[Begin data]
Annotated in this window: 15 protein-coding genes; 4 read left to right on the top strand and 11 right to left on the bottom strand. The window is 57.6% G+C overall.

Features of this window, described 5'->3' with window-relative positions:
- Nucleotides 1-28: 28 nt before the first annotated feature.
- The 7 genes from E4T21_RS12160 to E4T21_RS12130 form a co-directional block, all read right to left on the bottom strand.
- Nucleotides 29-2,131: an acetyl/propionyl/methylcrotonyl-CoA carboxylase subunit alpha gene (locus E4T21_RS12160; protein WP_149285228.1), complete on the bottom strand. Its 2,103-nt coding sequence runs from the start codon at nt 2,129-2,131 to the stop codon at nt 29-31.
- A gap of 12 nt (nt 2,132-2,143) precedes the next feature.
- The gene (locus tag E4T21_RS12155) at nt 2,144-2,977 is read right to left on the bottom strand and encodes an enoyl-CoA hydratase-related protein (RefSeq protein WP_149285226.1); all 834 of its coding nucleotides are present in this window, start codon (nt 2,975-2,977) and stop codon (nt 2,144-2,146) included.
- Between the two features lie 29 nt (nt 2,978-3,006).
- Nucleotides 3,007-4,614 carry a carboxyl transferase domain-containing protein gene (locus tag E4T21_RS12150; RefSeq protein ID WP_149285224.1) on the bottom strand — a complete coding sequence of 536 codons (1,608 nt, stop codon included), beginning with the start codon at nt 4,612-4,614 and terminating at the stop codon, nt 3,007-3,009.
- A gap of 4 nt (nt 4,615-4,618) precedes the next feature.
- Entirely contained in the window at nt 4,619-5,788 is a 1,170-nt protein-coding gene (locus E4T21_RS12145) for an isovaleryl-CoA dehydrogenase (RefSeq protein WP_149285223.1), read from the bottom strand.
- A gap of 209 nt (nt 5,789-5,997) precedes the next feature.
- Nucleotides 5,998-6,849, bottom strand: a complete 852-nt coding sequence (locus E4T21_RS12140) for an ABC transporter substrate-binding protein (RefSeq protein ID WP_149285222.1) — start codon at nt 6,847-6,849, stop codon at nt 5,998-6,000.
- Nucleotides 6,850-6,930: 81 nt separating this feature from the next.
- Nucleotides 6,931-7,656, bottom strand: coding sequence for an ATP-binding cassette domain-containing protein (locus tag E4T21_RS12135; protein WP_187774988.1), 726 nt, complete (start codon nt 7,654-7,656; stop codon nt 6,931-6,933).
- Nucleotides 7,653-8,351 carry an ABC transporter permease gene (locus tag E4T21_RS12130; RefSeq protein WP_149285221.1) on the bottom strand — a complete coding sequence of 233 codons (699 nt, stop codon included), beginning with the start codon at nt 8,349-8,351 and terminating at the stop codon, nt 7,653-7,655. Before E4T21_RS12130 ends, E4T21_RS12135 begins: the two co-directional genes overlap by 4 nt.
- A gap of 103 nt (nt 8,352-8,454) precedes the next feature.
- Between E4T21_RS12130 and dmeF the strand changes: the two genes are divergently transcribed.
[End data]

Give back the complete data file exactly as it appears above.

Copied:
Annotated in this window: 15 protein-coding genes; 4 read left to right on the top strand and 11 right to left on the bottom strand. The window is 57.6% G+C overall.

Features of this window, described 5'->3' with window-relative positions:
- Nucleotides 1-28: 28 nt before the first annotated feature.
- The 7 genes from E4T21_RS12160 to E4T21_RS12130 form a co-directional block, all read right to left on the bottom strand.
- Nucleotides 29-2,131: an acetyl/propionyl/methylcrotonyl-CoA carboxylase subunit alpha gene (locus E4T21_RS12160; protein WP_149285228.1), complete on the bottom strand. Its 2,103-nt coding sequence runs from the start codon at nt 2,129-2,131 to the stop codon at nt 29-31.
- A gap of 12 nt (nt 2,132-2,143) precedes the next feature.
- The gene (locus tag E4T21_RS12155) at nt 2,144-2,977 is read right to left on the bottom strand and encodes an enoyl-CoA hydratase-related protein (RefSeq protein WP_149285226.1); all 834 of its coding nucleotides are present in this window, start codon (nt 2,975-2,977) and stop codon (nt 2,144-2,146) included.
- Between the two features lie 29 nt (nt 2,978-3,006).
- Nucleotides 3,007-4,614 carry a carboxyl transferase domain-containing protein gene (locus tag E4T21_RS12150; RefSeq protein ID WP_149285224.1) on the bottom strand — a complete coding sequence of 536 codons (1,608 nt, stop codon included), beginning with the start codon at nt 4,612-4,614 and terminating at the stop codon, nt 3,007-3,009.
- A gap of 4 nt (nt 4,615-4,618) precedes the next feature.
- Entirely contained in the window at nt 4,619-5,788 is a 1,170-nt protein-coding gene (locus E4T21_RS12145) for an isovaleryl-CoA dehydrogenase (RefSeq protein WP_149285223.1), read from the bottom strand.
- A gap of 209 nt (nt 5,789-5,997) precedes the next feature.
- Nucleotides 5,998-6,849, bottom strand: a complete 852-nt coding sequence (locus E4T21_RS12140) for an ABC transporter substrate-binding protein (RefSeq protein ID WP_149285222.1) — start codon at nt 6,847-6,849, stop codon at nt 5,998-6,000.
- Nucleotides 6,850-6,930: 81 nt separating this feature from the next.
- Nucleotides 6,931-7,656, bottom strand: coding sequence for an ATP-binding cassette domain-containing protein (locus tag E4T21_RS12135; protein WP_187774988.1), 726 nt, complete (start codon nt 7,654-7,656; stop codon nt 6,931-6,933).
- Nucleotides 7,653-8,351 carry an ABC transporter permease gene (locus tag E4T21_RS12130; RefSeq protein WP_149285221.1) on the bottom strand — a complete coding sequence of 233 codons (699 nt, stop codon included), beginning with the start codon at nt 8,349-8,351 and terminating at the stop codon, nt 7,653-7,655. Before E4T21_RS12130 ends, E4T21_RS12135 begins: the two co-directional genes overlap by 4 nt.
- A gap of 103 nt (nt 8,352-8,454) precedes the next feature.
- Between E4T21_RS12130 and dmeF the strand changes: the two genes are divergently transcribed.